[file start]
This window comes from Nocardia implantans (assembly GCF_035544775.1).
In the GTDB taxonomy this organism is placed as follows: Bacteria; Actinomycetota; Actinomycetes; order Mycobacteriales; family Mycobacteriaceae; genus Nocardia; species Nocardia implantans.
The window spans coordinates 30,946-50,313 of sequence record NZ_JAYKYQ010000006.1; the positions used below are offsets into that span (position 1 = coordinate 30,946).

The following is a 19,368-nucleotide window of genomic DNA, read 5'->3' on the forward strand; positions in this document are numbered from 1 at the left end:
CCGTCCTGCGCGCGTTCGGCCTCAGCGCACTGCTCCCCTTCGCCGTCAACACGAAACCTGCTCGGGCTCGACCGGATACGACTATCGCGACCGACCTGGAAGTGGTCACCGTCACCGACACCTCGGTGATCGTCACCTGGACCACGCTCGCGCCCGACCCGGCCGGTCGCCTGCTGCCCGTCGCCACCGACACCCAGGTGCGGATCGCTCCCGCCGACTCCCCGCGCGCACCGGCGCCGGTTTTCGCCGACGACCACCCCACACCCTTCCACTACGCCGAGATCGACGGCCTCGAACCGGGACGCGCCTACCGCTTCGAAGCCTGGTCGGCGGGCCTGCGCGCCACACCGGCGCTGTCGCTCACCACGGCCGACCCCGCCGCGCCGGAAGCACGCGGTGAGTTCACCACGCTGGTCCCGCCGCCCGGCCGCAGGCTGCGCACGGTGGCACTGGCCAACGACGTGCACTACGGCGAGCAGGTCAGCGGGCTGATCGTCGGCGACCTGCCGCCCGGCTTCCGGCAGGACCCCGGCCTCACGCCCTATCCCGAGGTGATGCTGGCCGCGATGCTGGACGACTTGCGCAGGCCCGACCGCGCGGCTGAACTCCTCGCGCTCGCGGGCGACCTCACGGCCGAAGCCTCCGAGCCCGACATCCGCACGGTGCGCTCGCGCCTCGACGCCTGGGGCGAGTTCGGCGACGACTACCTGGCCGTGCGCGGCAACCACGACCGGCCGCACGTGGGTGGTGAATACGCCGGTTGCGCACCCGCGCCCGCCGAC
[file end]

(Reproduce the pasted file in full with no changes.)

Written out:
This window comes from Nocardia implantans (assembly GCF_035544775.1).
In the GTDB taxonomy this organism is placed as follows: Bacteria; Actinomycetota; Actinomycetes; order Mycobacteriales; family Mycobacteriaceae; genus Nocardia; species Nocardia implantans.
The window spans coordinates 30,946-50,313 of sequence record NZ_JAYKYQ010000006.1; the positions used below are offsets into that span (position 1 = coordinate 30,946).

The following is a 19,368-nucleotide window of genomic DNA, read 5'->3' on the forward strand; positions in this document are numbered from 1 at the left end:
CCGTCCTGCGCGCGTTCGGCCTCAGCGCACTGCTCCCCTTCGCCGTCAACACGAAACCTGCTCGGGCTCGACCGGATACGACTATCGCGACCGACCTGGAAGTGGTCACCGTCACCGACACCTCGGTGATCGTCACCTGGACCACGCTCGCGCCCGACCCGGCCGGTCGCCTGCTGCCCGTCGCCACCGACACCCAGGTGCGGATCGCTCCCGCCGACTCCCCGCGCGCACCGGCGCCGGTTTTCGCCGACGACCACCCCACACCCTTCCACTACGCCGAGATCGACGGCCTCGAACCGGGACGCGCCTACCGCTTCGAAGCCTGGTCGGCGGGCCTGCGCGCCACACCGGCGCTGTCGCTCACCACGGCCGACCCCGCCGCGCCGGAAGCACGCGGTGAGTTCACCACGCTGGTCCCGCCGCCCGGCCGCAGGCTGCGCACGGTGGCACTGGCCAACGACGTGCACTACGGCGAGCAGGTCAGCGGGCTGATCGTCGGCGACCTGCCGCCCGGCTTCCGGCAGGACCCCGGCCTCACGCCCTATCCCGAGGTGATGCTGGCCGCGATGCTGGACGACTTGCGCAGGCCCGACCGCGCGGCTGAACTCCTCGCGCTCGCGGGCGACCTCACGGCCGAAGCCTCCGAGCCCGACATCCGCACGGTGCGCTCGCGCCTCGACGCCTGGGGCGAGTTCGGCGACGACTACCTGGCCGTGCGCGGCAACCACGACCGGCCGCACGTGGGTGGTGAATACGCCGGTTGCGCACCCGCGCCCGCCGAC